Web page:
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IPM
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“School of Cognitive Sciences”

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Paper   IPM / Cognitive Sciences / 15916
School of Cognitive Sciences
  Title:   Recovery of missing data in partial geometry PET scanners: Compensation in projection space vs image spaceRecovery of missing data in partial geometry PET scanners: Compensation in projection space vs image space
  Author(s): 
1.  S. Shojaeilangari
2.  C. Schmidtlein
3.  A. Rahmim
4.  M. Ay
  Status:   Published
  Journal: Medical Physics
  Vol.:  45
  Year:  2018
  Pages:   5437-5449
  Supported by:  IPM
  Abstract:
Purpose Robust and reliable reconstruction of images from noisy and incomplete projection data holds significant potential for proliferation of costseffective medical imaging technologies. Since conventional reconstruction techniques can generate severe artifacts in the recovered images, a notable line of research constitutes development of appropriate algorithms to compensate for missing data and to reduce noise. In the present work, we investigate the effectiveness of state of the art methodologies developed for image inpainting and noise reduction to preserve the quality of reconstructed images from undersampled PET data. We aimed to assess and ascertain whether missing data recovery is best performed in the projection space prior to reconstruction or adjoined with the reconstruction step in image space.
Methods Different strategies for data recovery were investigated using realistic patient derived phantoms (brain and abdomen) in PET scanners with partial geometry (small and large gap structures). Specifically, gap filling strategies in projection space were compared with reconstruction based compensation in image space. The methods used for filling the gap structure in sinogram PET data include partial differential equation based techniques (PDE), total variation (TV) regularization, discrete cosine transform(DCT)�?�based penalized regression, and dictionary learning based inpainting (DLI). For compensation in image space, compressed sensing based image reconstruction methods were applied. These include the preconditioned alternating projection (PAPA) algorithm with first and higher order total variation (HOTV) regularization as well as dictionary learning based compressed sensing (DLCS). We additionally investigated the performance of the methods for recovery of missing data in the presence of simulated lesion. The impact of different noise levels in the undersampled sinograms on performance of the approaches were also evaluated.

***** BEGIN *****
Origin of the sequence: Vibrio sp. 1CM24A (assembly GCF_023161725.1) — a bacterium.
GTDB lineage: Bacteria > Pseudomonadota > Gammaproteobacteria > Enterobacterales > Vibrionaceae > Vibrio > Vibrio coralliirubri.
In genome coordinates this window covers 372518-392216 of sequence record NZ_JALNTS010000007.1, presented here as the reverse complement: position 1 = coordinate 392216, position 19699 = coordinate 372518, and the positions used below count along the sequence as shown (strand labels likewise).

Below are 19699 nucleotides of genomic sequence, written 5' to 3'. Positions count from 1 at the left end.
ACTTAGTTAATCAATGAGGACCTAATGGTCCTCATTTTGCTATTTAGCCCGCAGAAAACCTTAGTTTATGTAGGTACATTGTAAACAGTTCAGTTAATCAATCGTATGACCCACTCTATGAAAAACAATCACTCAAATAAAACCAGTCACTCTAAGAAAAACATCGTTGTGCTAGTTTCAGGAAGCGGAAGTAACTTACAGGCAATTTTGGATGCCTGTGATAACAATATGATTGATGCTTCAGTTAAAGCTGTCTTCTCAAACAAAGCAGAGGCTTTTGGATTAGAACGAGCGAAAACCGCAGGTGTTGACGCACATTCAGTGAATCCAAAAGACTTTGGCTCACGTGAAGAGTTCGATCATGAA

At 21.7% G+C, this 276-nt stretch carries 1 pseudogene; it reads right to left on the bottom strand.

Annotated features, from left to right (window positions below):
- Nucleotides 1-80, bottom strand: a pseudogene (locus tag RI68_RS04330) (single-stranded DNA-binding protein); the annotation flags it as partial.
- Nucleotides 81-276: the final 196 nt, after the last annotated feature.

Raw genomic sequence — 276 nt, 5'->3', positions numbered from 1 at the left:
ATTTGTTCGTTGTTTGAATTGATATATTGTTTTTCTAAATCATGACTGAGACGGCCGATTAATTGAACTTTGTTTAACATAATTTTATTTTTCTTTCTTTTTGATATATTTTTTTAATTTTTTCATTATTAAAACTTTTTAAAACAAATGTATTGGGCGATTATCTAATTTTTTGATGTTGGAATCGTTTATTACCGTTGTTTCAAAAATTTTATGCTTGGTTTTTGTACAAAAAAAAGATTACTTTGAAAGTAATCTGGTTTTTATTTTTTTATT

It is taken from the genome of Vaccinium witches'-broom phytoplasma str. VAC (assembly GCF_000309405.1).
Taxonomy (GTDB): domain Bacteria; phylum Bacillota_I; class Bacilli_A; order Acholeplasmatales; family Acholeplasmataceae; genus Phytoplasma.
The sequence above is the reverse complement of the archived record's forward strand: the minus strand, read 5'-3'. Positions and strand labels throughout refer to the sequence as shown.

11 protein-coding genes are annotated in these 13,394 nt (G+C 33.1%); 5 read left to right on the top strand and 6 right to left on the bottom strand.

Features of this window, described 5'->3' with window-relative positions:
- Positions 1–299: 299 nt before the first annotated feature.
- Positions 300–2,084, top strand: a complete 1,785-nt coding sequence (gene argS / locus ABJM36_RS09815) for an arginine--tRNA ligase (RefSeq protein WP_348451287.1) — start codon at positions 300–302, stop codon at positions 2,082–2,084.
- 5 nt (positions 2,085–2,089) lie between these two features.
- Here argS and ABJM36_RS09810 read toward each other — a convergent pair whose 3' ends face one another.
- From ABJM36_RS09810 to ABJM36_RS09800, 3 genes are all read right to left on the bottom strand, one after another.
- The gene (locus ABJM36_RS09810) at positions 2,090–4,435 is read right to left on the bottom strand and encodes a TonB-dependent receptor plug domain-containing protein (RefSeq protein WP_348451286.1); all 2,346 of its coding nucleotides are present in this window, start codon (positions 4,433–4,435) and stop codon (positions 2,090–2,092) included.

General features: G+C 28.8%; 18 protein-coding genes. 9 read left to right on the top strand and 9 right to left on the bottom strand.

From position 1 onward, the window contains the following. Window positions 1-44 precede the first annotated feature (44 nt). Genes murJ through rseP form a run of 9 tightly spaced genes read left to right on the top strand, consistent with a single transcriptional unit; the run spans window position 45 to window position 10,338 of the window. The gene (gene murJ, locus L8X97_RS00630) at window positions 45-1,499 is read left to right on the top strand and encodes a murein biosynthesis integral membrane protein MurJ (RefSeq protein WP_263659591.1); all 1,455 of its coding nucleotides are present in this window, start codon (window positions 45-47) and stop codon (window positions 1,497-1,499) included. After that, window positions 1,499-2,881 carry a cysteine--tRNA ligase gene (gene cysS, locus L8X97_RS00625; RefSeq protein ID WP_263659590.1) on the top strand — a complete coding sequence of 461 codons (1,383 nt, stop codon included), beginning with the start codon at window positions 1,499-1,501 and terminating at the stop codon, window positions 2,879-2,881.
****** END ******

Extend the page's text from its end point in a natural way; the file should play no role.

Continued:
Results In our first study (brain imaging), DLI was shown to outperform other methods for small gap structure in terms of root mean square error (RMSE) and structural similarity (SSIM), though having relatively high computational cost. For large gap structure, HOTV PAPA produces better results. In the second study (abdomen imaging), again the best performance belonged to DLI for small gap, and HOTV? PAPA for large gap. In our experiments for lesion simulation on patient brain phantom data, the best performance in term of contrast recovery coefficient (CRC) for small gap simulation belonged to DLI, while in the case of large gap simulation, HOTV?PAPA outperformed others. Our evaluation of the impact of noise on performance of approaches indicated that in case of low and medium noise levels, DLI still produces favorable results among inpainting approaches. However, for high noise levels, the performance of PDE4 (variant of PDE) and DLI are very competitive.
Conclusions Our results showed that estimation of missing data in projection space as a preprocessing step before reconstruction can improve the quality of recovered images especially for small gap structures. However, when large portions of data are missing, compressed sensing techniques adjoined with the reconstruction step in image space were the best strategy.

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